Detroit-born vocalist Colonel Abrams, who became popular in the 1980s underground dance scene, has died at the age of 67.
Before scoring his first major hit in 1984 with “Music Is the Answer” on the independent label Streetwise, Abrams sang in a band called 94 East, which featured Prince on guitar. He also was a member of the groups Conservative Manor and Surprise Package. Abrams found success as a solo artist in Europe during the ’80s with songs such as “Leave the Message Behind the Door,” “Trapped,” “The Truth,” “Speculation,” “I’m Not Gonna Let You,” and “Over and Over.”
The artist’s death was announced on Facebook by DJ Tony “Tune” Herbert, who said of Abrams: “Now he is at peace. Our condolences go out to his family and fans world wide. He is no longer suffering or Trapped.” Last year a GoFundMe page was started for Abrams, as he had reportedly become homeless and needed to raise funds to access vital medical treatment.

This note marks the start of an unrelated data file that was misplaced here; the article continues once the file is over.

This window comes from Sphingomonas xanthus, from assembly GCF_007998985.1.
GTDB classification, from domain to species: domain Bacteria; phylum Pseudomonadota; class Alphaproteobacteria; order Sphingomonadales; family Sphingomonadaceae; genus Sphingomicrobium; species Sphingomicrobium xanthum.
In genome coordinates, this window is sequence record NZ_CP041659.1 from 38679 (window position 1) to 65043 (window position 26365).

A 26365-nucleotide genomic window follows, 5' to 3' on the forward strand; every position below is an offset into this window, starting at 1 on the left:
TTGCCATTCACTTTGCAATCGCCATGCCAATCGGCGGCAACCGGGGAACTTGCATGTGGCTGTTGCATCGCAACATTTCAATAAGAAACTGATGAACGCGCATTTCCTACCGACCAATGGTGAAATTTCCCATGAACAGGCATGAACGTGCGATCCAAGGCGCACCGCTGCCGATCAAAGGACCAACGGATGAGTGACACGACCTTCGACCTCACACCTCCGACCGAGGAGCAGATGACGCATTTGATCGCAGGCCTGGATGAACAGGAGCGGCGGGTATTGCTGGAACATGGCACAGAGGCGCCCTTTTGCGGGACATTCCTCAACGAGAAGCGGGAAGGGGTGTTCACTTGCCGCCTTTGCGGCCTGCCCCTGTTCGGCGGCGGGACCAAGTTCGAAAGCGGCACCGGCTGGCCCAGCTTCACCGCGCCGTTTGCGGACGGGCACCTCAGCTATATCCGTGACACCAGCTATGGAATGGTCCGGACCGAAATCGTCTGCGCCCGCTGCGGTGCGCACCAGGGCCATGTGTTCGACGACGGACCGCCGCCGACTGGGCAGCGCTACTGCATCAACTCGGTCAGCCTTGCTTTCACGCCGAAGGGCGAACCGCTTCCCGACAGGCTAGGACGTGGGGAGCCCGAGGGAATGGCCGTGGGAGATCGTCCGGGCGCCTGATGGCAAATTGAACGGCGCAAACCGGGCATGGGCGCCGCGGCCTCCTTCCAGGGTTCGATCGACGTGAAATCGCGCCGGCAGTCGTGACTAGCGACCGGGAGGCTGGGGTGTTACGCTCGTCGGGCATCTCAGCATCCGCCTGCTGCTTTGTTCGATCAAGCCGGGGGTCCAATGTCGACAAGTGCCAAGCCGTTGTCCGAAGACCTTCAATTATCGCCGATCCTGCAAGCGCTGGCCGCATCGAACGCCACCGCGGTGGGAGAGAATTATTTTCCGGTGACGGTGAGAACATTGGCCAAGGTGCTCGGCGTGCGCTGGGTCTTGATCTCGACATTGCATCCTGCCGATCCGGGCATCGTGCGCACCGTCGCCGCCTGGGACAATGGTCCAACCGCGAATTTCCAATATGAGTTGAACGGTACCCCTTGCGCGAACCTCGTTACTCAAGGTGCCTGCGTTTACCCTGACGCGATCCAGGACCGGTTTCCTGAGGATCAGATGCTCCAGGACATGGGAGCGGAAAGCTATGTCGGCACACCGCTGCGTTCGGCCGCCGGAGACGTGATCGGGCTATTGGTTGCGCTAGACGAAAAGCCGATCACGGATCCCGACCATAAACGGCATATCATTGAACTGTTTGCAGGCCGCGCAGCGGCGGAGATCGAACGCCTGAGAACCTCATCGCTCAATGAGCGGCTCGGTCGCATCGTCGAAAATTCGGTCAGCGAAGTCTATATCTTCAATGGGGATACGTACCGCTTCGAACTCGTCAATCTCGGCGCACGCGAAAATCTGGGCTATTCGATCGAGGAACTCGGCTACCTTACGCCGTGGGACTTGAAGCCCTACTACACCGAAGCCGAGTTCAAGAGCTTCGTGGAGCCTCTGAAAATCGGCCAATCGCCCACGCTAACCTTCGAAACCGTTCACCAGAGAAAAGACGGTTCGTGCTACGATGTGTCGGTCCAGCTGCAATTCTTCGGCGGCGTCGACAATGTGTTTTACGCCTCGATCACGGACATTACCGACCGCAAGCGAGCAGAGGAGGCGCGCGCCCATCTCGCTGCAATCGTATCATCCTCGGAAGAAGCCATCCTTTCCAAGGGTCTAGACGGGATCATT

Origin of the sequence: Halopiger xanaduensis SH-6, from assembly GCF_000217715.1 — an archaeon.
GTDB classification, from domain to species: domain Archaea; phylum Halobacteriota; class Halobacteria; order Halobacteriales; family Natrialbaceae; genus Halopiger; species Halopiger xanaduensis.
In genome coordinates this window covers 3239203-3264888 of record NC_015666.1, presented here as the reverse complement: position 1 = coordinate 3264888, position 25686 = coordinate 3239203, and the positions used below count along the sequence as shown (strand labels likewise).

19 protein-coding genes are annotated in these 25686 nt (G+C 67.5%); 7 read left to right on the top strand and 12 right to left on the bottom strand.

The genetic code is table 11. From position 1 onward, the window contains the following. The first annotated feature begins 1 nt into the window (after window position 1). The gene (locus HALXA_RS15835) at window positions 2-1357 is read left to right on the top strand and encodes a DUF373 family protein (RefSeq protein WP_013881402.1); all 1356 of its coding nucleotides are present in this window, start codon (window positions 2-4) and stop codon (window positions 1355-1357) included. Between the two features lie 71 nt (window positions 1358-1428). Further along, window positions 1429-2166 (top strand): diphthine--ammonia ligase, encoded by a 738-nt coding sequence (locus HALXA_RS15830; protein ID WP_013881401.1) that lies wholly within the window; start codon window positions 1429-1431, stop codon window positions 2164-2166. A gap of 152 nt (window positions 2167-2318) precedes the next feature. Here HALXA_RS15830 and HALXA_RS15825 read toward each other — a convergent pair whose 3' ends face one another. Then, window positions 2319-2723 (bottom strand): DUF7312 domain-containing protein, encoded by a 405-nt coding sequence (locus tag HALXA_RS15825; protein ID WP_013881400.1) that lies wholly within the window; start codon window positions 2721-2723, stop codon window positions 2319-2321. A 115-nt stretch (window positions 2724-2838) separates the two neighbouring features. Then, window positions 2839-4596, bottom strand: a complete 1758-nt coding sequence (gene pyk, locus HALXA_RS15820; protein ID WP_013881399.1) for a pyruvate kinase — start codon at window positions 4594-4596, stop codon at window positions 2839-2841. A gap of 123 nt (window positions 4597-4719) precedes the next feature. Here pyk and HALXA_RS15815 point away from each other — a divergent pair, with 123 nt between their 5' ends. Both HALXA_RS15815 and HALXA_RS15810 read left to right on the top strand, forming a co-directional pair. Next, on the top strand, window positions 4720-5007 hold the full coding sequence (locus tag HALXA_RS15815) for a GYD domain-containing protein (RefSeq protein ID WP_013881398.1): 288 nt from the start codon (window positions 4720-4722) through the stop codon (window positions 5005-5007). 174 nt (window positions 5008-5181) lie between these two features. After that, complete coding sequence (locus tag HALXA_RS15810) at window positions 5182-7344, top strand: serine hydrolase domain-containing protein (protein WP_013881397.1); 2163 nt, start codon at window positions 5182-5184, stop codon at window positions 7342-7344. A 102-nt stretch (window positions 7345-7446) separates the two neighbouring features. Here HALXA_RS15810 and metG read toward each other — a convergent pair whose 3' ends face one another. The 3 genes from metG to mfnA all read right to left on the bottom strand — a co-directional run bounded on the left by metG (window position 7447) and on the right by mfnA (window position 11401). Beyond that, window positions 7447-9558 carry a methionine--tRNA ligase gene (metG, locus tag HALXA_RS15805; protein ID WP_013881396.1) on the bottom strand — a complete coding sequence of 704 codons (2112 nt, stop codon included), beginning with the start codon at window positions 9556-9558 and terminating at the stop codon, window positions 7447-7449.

Abrams told the Associated Press news agency in the ’80s that his music combined the sounds of his hometown and New York, where he moved to early in life: “I studied all the people on Motown, and I studied the music and listened to the lyrics Smokey Robinson used to write, and just craved the opportunity to be on Motown. But after my family moved to New York, I studied street music, and I sort of combined them both: The Detroit sound and the street sounds of New York.”
Listen to “Trapped” by Colonel Abrams below: